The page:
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On the second morning after Holgrave's capture, the baroness, upon Calverley's entering the room in which she sat, inquired if he had seen the wife of Holgrave? "I hear," continued she, without noticing the surprise which the question created, "that she is in the court-yard, and has had the insolence to ask one of the varlets if she might speak with me! Go, Calverley, and desire her to leave the castle instantly."A smothered sob from Isabella, now added to Mary's perplexity, her cheeks and temples became flushed, and, with a bewildered look, she said

"I don't knowI don't remember any thing about it!"The abbot of Winchcombe had now become a frequent guest at Sudley. The feelings enkindled by the detention of Edith, and the defiance of De Boteler had passed away and were forgotten. Expiatory presents had been made to the abbey, and a promise given that a gift of land should be added to its already ample endowments. Sudbury, as we have already related, had questioned the monk respecting Holgrave and the child, and, from the evasive replies returned, was strongly inclined to favour the opinion of Isabella, who now, that the application to the smith had failed, became more urgent that some compulsory measure should exact an unequivocal avowal from father John. The wishes of one so powerfully connected as the wife of the influential De Boteler, were, no doubt, of some weight with the abbot; but these certainly would not have influenced him so far as to induce him to adopt a conduct incompatible with the dignity of his character, had not father John been known of late to express strange opinions; and the monk, though poor and friendless, was one of those whose opinions somehow (it can scarcely be said why) appeared of consequence. It was true that, although but an illiterate bondman when he gained admission to the cloister, he was now, if not entirely, the most learned, undoubtedly the most talented and industrious within its walls: no monk transcribed so much, none was more devout, more strict in discipline, more attentive to the numerous and fatiguing duties of his situation as a secular monk in administering the sacraments, attending the sick, &c. But, though thus exemplary, strange things were said of him. He had been heard to declare, for instance, that villeinage was oppressive, and in every sense unjust; and that every villein was justified, whenever an opportunity offered, in escaping from bondage. These opinions, although not sufficiently heinous to have subjected him to ecclesiastical punishment, were yet considered sinful;the first as uncharitable, and the second as subversive of good order: and they induced Sudbury to act with more rigour than he would have been inclined to adopt had there been only the vague suspicions of the lady to urge his interference. Father John, therefore, was again questioned, and commanded, by his vow of obedience, to disclose the retreat of Holgrave, and reveal all he knew respecting the lost child: but threats availed not. In the midst of these adjurations, the abbot received a paper from a messenger, who burst breathless into the room, with the intelligence that the Lady Isabella had fallen down in a swoon in her own chamber."Why do you not answer, man?" continued Sir Robert, at the same time giving De Boteler a glance, intimating that he wished not to be interrupted. "I know how many the steward promised you, but I desire to know how much you received."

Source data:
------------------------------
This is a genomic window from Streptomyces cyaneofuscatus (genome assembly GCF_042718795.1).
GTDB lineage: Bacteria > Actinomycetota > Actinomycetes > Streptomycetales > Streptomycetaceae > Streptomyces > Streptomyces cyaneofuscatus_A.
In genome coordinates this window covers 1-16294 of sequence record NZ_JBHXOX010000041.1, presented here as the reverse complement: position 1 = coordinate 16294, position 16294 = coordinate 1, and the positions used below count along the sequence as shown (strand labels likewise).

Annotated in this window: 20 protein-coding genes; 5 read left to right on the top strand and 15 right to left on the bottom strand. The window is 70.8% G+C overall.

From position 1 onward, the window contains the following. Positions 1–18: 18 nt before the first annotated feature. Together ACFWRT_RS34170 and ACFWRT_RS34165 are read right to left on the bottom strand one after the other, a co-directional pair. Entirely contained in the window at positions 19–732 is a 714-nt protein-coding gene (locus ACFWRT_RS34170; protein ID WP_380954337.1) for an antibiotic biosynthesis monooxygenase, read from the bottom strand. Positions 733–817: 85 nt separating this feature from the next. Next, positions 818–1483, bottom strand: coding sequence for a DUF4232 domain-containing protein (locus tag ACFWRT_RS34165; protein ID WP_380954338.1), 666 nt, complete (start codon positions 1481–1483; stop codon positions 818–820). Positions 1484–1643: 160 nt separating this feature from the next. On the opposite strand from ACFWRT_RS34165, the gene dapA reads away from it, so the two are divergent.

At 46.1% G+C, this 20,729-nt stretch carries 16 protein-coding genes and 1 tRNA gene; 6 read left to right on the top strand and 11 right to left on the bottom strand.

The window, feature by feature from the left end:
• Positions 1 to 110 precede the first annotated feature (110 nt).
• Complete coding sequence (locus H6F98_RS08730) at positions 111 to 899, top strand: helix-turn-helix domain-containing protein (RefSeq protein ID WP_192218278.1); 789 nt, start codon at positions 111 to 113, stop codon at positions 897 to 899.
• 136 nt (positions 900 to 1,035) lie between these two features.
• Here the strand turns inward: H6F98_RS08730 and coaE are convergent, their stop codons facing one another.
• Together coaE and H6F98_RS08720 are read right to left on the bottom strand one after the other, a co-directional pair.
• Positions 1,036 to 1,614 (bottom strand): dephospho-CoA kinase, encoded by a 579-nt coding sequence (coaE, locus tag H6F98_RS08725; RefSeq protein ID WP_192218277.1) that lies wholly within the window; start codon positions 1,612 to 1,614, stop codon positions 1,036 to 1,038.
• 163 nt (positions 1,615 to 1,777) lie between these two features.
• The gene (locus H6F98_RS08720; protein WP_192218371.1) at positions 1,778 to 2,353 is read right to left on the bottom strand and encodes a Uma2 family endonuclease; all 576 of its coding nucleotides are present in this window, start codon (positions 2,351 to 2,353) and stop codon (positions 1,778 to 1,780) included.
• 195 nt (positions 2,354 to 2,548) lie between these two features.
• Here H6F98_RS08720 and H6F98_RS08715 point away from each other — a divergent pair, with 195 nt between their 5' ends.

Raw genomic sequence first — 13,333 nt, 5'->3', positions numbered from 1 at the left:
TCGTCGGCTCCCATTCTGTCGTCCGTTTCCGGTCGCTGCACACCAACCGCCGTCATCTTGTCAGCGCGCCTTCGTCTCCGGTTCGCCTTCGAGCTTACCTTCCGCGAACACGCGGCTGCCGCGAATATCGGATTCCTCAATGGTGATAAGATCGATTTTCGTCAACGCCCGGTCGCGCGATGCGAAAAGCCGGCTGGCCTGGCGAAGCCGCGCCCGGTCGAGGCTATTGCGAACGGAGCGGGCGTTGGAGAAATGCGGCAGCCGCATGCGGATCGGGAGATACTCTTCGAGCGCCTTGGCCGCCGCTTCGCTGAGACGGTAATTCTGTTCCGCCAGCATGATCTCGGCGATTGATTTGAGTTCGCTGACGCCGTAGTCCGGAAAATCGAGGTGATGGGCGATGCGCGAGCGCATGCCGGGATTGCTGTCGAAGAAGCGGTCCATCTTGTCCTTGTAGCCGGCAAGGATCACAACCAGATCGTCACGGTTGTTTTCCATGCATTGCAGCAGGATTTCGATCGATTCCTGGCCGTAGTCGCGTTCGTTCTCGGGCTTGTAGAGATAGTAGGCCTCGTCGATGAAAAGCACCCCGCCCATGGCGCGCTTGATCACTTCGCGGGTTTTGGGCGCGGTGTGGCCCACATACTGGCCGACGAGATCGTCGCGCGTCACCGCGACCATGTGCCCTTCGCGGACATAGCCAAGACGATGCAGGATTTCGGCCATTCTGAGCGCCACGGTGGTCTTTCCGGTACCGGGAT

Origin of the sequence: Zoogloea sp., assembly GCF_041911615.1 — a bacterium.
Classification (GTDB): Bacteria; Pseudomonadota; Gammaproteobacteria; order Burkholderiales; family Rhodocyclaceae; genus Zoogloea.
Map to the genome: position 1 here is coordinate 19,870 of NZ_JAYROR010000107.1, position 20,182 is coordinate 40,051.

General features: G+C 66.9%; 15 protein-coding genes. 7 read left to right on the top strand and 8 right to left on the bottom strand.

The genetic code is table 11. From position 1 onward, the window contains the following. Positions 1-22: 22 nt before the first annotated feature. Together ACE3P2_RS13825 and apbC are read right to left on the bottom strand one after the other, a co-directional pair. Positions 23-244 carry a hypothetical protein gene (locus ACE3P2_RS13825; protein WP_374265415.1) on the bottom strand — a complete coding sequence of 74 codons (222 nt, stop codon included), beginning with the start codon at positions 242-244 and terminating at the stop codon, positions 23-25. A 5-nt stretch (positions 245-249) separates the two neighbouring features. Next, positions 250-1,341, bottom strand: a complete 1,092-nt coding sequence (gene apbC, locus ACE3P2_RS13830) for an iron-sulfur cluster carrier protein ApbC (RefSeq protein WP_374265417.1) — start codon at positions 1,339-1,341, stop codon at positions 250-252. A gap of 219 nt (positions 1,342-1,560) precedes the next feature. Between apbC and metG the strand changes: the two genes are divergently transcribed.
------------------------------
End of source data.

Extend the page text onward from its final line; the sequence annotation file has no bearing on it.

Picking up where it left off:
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Apr-17 01:15:10